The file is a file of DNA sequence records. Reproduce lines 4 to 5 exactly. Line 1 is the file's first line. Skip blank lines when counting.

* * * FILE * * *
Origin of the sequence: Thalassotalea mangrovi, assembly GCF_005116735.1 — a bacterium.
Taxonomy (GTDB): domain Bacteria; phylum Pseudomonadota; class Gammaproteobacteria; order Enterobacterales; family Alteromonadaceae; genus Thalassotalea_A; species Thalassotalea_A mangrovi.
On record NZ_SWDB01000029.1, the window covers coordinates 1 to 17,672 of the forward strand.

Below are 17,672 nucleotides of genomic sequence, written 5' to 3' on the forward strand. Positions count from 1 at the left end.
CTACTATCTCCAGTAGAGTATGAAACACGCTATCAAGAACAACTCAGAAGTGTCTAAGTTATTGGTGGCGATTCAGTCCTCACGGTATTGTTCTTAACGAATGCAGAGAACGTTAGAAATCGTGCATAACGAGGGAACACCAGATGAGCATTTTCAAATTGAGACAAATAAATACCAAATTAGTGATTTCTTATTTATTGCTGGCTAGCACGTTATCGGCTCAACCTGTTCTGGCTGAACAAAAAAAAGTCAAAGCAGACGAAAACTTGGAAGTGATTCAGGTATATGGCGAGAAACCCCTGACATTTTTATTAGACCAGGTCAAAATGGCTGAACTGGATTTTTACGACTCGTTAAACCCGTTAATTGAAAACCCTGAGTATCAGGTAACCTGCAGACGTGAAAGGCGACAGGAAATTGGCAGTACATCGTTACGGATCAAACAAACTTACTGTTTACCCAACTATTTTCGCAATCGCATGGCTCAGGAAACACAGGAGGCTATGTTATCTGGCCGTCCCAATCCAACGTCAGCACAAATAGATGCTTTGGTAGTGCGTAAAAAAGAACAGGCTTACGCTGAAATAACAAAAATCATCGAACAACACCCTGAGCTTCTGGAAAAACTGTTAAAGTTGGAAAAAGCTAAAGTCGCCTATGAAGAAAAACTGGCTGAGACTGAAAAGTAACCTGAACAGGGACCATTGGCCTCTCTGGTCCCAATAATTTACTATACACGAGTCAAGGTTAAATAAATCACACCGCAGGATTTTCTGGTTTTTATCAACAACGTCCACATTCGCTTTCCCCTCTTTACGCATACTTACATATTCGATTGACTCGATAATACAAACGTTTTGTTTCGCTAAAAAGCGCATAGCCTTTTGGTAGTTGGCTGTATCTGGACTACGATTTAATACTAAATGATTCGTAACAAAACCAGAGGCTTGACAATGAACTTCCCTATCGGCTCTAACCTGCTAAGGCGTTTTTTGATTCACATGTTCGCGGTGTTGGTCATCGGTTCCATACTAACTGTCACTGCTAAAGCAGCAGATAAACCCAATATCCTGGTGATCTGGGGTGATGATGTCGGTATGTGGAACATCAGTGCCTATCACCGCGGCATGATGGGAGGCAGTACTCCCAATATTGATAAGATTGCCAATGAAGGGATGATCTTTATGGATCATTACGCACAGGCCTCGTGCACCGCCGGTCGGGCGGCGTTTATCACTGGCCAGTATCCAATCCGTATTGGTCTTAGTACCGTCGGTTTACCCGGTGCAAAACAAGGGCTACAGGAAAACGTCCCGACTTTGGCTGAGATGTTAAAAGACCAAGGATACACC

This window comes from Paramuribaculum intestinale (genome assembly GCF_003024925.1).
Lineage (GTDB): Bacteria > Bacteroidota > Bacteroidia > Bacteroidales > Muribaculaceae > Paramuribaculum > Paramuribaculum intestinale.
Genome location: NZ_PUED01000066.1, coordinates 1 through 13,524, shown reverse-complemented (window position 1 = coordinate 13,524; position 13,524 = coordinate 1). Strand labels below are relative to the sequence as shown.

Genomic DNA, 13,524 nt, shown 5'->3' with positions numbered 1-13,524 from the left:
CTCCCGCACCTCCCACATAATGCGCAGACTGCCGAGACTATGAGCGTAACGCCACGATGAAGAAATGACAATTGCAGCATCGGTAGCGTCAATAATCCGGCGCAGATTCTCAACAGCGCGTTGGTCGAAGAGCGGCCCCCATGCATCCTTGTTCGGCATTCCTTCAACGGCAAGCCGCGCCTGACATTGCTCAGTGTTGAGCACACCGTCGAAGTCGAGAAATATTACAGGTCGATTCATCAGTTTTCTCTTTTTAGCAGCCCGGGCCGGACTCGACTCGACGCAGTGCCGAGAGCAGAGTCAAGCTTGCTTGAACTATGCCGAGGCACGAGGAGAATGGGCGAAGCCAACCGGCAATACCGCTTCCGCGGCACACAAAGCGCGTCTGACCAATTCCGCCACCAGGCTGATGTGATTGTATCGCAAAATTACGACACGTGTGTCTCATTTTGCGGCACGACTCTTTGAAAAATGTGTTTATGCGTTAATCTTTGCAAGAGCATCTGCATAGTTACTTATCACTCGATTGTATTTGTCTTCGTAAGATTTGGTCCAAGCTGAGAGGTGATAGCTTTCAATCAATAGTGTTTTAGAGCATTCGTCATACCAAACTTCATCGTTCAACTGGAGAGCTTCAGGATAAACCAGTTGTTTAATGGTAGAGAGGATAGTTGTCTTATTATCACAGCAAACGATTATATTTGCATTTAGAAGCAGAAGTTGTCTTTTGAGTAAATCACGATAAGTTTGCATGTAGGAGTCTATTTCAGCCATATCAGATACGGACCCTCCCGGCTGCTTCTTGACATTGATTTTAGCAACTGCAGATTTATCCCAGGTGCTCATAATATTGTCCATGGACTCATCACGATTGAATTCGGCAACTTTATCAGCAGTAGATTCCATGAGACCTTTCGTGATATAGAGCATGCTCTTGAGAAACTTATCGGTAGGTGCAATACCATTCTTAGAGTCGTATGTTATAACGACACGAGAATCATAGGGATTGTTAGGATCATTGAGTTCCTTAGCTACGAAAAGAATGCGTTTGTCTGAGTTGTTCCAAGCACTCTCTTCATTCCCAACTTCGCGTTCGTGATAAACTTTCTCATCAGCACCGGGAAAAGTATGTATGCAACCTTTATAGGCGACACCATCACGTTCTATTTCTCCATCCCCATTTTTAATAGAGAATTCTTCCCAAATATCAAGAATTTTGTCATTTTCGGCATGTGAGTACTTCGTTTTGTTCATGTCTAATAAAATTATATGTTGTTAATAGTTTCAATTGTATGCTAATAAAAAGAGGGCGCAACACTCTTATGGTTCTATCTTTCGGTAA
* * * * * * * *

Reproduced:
Below are 17,672 nucleotides of genomic sequence, written 5' to 3' on the forward strand. Positions count from 1 at the left end.
CTACTATCTCCAGTAGAGTATGAAACACGCTATCAAGAACAACTCAGAAGTGTCTAAGTTATTGGTGGCGATTCAGTCCTCACGGTATTGTTCTTAACGAATGCAGAGAACGTTAGAAATCGTGCATAACGAGGGAACACCAGATGAGCATTTTCAAATTGAGACAAATAAATACCAAATTAGTGATTTCTTATTTATTGCTGGCTAGCACGTTATCGGCTCAACCTGTTCTGGCTGAACAAAAAAAAGTCAAAGCAGACGAAAACTTGGAAGTGATTCAGGTATATGGCGAGAAACCCCTGACATTTTTATTAGACCAGGTCAAAATGGCTGAACTGGATTTTTACGACTCGTTAAACCCGTTAATTGAAAACCCTGAGTATCAGGTAACCTGCAGACGTGAAAGGCGACAGGAAATTGGCAGTACATCGTTACGGATCAAACAAACTTACTGTTTACCCAACTATTTTCGCAATCGCATGGCTCAGGAAACACAGGAGGCTATGTTATCTGGCCGTCCCAATCCAACGTCAGCACAAATAGATGCTTTGGTAGTGCGTAAAAAAGAACAGGCTTACGCTGAAATAACAAAAATCATCGAACAACACCCTGAGCTTCTGGAAAAACTGTTAAAGTTGGAAAAAGCTAAAGTCGCCTATGAAGAAAAACTGGCTGAGACTGAAAAGTAACCTGAACAGGGACCATTGGCCTCTCTGGTCCCAATAATTTACTATACACGAGTCAAGGTTAAATAAATCACACCGCAGGATTTTCTGGTTTTTATCAACAACGTCCACATTCGCTTTCCCCTCTTTACGCATACTTACATATTCGATTGACTCGATAATACAAACGTTTTGTTTCGCTAAAAAGCGCATAGCCTTTTGGTAGTTGGCTGTATCTGGACTACGATTTAATACTAAATGATTCGTAACAAAACCAGAGGCTTGACAATGAACTTCCCTATCGGCTCTAACCTGCTAAGGCGTTTTTTGATTCACATGTTCGCGGTGTTGGTCATCGGTTCCATACTAACTGTCACTGCTAAAGCAGCAGATAAACCCAATATCCTGGTGATCTGGGGTGATGATGTCGGTATGTGGAACATCAGTGCCTATCACCGCGGCATGATGGGAGGCAGTACTCCCAATATTGATAAGATTGCCAATGAAGGGATGATCTTTATGGATCATTACGCACAGGCCTCGTGCACCGCCGGTCGGGCGGCGTTTATCACTGGCCAGTATCCAATCCGTATTGGTCTTAGTACCGTCGGTTTACCCGGTGCAAAACAAGGGCTACAGGAAAACGTCCCGACTTTGGCTGAGATGTTAAAAGACCAAGGATACACC